- The end-user must be a ‘private sector end-user’; and
- The characteristics of the item must not be enhanced unless otherwise authorized
- Exports to “U.S. Subsidiaries”, wherever located, for internal use, including to foreign national employees and individual contractors or intern of the U.S. company
- Exports of foreign made encryption items developed with or incorporating U.S. origin encryption source code, components, or toolkits, provided the U.S. origin encryption item has been classified or reported under license exception ENC and the encryption functionality has not changed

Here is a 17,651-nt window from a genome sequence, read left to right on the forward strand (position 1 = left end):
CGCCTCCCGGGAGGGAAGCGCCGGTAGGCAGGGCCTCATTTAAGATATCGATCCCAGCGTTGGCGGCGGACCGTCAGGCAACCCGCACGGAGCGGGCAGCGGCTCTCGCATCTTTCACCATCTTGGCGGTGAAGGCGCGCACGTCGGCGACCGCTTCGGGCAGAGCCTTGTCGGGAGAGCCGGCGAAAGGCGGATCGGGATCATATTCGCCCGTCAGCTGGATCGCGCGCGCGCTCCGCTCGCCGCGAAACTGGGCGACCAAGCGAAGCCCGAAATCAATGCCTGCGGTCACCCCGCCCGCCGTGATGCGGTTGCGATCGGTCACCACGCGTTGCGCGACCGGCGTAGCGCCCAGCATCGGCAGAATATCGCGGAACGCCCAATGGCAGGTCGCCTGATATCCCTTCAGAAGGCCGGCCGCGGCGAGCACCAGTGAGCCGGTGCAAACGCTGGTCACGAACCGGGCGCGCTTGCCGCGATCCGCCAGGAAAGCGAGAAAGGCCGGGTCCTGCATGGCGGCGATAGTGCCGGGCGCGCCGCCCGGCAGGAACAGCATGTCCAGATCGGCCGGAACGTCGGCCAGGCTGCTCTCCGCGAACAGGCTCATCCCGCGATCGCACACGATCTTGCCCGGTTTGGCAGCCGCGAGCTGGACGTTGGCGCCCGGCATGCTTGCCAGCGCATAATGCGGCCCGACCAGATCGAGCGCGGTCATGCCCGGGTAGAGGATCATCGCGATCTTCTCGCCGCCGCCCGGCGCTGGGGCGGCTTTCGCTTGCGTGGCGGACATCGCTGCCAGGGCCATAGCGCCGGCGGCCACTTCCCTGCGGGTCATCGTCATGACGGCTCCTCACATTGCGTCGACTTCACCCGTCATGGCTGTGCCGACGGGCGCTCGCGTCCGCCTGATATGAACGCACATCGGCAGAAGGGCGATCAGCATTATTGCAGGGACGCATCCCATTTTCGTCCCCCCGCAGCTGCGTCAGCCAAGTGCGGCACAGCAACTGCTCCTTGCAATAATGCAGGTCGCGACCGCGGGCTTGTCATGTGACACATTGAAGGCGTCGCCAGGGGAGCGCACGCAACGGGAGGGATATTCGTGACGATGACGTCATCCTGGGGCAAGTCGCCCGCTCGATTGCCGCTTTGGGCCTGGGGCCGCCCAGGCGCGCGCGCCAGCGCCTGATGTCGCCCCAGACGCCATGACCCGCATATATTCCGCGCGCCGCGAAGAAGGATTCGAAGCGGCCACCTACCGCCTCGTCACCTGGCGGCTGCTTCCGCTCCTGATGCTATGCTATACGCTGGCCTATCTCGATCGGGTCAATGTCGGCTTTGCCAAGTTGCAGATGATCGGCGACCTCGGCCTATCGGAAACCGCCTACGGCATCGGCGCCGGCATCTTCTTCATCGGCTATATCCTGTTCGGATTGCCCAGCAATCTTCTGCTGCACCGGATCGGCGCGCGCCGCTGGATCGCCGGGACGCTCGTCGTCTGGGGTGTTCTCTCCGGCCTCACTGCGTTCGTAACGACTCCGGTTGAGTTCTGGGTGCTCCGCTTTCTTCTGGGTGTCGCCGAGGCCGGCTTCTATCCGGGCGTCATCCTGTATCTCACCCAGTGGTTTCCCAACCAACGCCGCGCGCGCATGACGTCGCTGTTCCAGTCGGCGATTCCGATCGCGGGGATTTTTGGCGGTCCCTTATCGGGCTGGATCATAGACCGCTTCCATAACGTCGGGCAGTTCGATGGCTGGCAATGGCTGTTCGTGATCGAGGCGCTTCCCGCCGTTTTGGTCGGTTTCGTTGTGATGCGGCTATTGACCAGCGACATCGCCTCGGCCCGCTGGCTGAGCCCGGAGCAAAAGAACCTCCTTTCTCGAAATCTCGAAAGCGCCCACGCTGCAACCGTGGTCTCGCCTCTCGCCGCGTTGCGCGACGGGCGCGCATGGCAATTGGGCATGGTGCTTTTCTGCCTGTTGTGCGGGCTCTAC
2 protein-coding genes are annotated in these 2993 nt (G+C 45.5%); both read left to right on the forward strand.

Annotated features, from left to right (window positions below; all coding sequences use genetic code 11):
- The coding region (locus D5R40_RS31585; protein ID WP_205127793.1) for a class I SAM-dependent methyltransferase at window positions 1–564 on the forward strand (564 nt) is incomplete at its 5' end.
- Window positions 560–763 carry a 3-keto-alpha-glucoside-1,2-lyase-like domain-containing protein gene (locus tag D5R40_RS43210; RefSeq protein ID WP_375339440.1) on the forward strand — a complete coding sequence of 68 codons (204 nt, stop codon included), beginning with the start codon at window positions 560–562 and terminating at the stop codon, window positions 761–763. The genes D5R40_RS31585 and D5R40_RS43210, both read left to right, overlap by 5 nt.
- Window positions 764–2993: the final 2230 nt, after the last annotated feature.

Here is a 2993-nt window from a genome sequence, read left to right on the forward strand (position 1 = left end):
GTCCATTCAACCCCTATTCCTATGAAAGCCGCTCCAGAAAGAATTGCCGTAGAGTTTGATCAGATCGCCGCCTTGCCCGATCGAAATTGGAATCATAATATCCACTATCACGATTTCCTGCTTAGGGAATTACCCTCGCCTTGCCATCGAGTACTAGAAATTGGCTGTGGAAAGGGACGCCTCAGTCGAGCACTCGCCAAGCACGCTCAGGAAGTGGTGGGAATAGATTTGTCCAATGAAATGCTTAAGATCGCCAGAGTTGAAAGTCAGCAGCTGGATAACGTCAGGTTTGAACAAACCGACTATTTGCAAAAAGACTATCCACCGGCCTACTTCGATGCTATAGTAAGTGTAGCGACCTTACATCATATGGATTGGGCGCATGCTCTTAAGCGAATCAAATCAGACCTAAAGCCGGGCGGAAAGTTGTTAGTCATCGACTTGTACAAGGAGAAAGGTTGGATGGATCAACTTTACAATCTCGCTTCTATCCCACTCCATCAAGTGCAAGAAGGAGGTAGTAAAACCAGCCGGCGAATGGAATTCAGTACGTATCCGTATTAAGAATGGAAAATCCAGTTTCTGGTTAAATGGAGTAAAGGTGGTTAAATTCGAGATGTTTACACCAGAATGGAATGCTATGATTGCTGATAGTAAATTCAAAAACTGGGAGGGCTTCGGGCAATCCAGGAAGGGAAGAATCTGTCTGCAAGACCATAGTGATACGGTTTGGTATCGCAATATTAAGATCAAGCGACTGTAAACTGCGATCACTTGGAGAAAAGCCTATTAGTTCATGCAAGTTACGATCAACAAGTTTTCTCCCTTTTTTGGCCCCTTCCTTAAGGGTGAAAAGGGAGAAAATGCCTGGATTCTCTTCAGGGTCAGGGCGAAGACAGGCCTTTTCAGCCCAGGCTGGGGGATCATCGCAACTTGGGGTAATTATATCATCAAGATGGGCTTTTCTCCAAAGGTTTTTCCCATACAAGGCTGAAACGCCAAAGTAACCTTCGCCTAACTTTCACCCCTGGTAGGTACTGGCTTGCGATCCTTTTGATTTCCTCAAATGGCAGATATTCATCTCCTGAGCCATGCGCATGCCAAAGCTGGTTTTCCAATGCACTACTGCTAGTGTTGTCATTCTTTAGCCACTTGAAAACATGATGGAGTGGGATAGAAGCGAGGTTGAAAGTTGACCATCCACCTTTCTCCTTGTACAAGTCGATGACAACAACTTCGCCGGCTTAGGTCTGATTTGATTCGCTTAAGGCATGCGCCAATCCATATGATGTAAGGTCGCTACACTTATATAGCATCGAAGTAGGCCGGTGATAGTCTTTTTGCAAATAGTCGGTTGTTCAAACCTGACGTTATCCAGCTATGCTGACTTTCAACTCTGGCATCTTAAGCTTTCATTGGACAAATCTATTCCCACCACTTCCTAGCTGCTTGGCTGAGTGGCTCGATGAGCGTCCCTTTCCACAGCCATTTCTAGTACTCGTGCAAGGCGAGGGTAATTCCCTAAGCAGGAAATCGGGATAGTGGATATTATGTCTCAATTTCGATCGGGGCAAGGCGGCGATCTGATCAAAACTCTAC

What You Can Do
Exporters have significant responsibilities to ensure compliance, to avoid penalties and/or jail time (i.e., your compliance manager deserves a raise!). Proper adherence to EAR requirements ensures that your business contributes to safeguarding U.S. national security and avoiding costly penalties. Many U.S. businesses have paid hefty civil penalties for violating U.S. export control laws. L3Harris Technologies, for example, was fined $13 million for illicitly exporting defense technology and software. For more examples of costly civil and criminal penalties, check out BIS’ latest Don’t Let This Happen to You! Publication.
If you are exporting goods subject to EAR, we propose you should:
- Develop an effective export compliance plan.